• She defended Jhansi against British troops when Sir Hugh Rose besieged Jhansi on 23 March 1858.
  • A number of patriotic songs have been written about the Rani. The most famous composition about Rani Lakshmi Bai is the Hindi poem Jhansi ki Rani written by Subhadra Kumari Chauhan.

Indira Gandhi

  • An Indian politician, stateswoman and a central figure of the Indian National Congress.
  • She was the first and, to date, the only female Prime Minister of India.
  • Indira Gandhi was the daughter of Jawaharlal Nehru, the first prime minister of India.
  • She served as Prime Minister from January 1966 to March 1977 and again from January 1980 until her assassination in October 1984 (assassins blamed her for the action code-named Operation Blue Star), making her the second longest-serving Indian Prime Minister after her father.
  • She went to war with Pakistan in support of the independence movement and war of independence in East Pakistan, which resulted in an Indian victory and the creation of Bangladesh, as well as increasing India’s influence to the point where it became the regional hegemon of South Asia.
  • Citing fissiparous tendencies and in response to a call for revolution, Gandhi instituted a state of emergency from 1975 to 1977 where basic civil liberties were suspended and the press was censored. Widespread atrocities were carried out during the emergency. In 1980, she returned to power after free and fair elections.

Quotes

Vice President of India, Shri M. Venkaiah Naidu

On Mahatma Gandhi

  • Mahatma Gandhi is one of the greatest revolutionaries the world has ever seen, only his revolutions were bloodless and peaceful
  • Gandhiji’s principles of liberty, dignity and equality were not limited by space and time, they have universal applicability and timeless value. He preached peace, non- violence, tolerance and harmony, and in the process, miraculously inspired India’s great struggle for freedom and gave new impetus to civil rights movements all over the world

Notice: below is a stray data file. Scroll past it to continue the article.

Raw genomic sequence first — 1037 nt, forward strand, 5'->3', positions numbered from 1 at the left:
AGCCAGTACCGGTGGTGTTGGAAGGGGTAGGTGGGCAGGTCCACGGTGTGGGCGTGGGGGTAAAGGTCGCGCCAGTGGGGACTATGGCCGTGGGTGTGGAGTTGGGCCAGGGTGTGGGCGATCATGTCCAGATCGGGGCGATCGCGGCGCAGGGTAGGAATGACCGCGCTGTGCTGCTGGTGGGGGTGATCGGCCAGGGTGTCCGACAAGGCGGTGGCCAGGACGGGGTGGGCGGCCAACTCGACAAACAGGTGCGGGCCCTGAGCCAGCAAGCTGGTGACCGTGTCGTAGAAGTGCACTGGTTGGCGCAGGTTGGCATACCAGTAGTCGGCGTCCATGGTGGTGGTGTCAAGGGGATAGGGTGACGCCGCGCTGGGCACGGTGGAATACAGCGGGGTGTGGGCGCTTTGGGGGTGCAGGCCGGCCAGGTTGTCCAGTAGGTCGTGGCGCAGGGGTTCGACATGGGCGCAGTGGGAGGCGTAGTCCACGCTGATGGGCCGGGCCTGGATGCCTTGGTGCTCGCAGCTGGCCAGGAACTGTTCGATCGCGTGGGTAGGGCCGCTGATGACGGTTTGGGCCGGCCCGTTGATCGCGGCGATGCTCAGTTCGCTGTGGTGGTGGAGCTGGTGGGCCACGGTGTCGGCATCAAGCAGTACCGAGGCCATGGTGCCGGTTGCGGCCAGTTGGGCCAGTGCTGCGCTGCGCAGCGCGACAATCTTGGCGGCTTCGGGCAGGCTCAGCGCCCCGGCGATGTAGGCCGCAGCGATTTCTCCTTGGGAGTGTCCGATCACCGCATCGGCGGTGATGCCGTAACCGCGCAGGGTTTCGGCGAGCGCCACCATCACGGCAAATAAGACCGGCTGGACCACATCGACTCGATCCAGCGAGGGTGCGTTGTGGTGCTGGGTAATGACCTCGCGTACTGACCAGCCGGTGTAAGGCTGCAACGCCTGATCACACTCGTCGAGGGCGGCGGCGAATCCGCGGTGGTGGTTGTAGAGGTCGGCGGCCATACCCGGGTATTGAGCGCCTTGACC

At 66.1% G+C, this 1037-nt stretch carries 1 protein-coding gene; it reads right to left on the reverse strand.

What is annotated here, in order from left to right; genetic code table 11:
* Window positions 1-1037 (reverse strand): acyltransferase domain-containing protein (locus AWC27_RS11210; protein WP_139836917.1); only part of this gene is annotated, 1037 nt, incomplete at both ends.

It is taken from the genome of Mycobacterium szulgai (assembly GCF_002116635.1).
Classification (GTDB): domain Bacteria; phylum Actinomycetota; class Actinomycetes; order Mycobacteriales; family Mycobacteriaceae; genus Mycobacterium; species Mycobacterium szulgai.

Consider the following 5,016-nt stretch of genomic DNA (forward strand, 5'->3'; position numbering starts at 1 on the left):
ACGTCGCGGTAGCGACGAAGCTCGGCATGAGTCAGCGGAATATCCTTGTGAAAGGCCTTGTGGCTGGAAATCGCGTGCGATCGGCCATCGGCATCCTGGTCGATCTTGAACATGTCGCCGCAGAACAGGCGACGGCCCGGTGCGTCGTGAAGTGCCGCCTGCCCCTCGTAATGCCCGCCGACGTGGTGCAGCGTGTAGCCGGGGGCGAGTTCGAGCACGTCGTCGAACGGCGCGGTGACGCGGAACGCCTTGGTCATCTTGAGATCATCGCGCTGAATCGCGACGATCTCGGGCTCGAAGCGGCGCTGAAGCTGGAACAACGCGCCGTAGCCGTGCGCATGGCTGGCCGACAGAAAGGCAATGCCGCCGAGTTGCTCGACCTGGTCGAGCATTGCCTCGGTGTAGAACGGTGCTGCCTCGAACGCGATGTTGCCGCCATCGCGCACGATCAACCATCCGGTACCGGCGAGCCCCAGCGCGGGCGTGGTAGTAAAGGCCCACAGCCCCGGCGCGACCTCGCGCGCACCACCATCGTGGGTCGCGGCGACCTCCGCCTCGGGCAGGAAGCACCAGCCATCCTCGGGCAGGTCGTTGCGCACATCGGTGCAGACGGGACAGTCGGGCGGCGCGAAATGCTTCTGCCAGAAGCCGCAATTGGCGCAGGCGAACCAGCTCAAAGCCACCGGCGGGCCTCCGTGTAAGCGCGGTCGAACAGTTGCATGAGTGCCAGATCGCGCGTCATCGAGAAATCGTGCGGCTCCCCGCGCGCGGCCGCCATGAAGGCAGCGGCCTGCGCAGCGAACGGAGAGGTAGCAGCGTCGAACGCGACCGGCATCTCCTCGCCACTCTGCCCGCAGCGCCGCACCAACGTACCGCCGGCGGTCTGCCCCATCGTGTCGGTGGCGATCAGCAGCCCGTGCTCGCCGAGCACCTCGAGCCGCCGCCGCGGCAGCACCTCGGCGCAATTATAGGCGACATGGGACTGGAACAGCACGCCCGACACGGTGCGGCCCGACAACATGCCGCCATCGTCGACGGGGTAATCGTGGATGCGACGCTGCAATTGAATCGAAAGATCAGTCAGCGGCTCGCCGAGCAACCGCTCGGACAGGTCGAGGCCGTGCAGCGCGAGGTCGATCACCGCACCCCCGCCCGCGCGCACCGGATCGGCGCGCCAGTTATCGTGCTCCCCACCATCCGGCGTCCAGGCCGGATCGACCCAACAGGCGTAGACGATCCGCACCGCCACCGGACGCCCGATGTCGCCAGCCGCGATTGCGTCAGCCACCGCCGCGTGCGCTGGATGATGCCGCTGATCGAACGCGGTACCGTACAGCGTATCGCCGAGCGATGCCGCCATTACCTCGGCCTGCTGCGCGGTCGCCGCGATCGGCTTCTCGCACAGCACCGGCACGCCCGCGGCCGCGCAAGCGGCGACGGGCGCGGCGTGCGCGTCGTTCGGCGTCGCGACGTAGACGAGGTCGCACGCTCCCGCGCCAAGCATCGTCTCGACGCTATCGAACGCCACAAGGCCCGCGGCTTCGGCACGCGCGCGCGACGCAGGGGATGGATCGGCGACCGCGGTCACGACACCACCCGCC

• The designing and implementing programs and policies for development should be done by keeping the vision articulated by Mahatma Gandhi for an India free from poverty, discrimination and social evils in mind.
  • Policy makers of India have to place gender equality and women’s empowerment at the centre of our development agenda
  • Antyodaya or the uplifting of the poorest, most deprived groups of people, was a mission close to the Mahatma’s heart. Gandhiji’s idea of development was of Sarvodaya, the development of all through Antyodaya. His philosophy of Antyodaya influenced leaders like Shri. Deen Dayal Upadhyay

On Education

  • India had undertaken a long and arduous, yet rewarding journey in the field of education, from the “Guru –Shishya parampara” of learning under the shadow of a tree in the ancient times, to becoming the third largest in the world in the field of higher education.
  • There is a need to re-engineer our entire education system. ‘One size fits all’ approach followed by us so far will not take us anywhere and young people should be given the space to think freely. We cannot keep forcing the same syllabus on a student who excels in Science and a student who is a savant in music. Only half the time of a student should be spent in classrooms the rest should be spent in the community, in the playground, in nature and in open air to ensure balanced education.

On balance of power between executive, judiciary and legislature

  • Encroachment by one organ into the domain of another would set bad precedents and weaken the institutions.
  • There has been no major conflict or friction among the three organs and this mutual respect for each other’s powers, roles and responsibilities has acted as a fulcrum in strengthening our democracy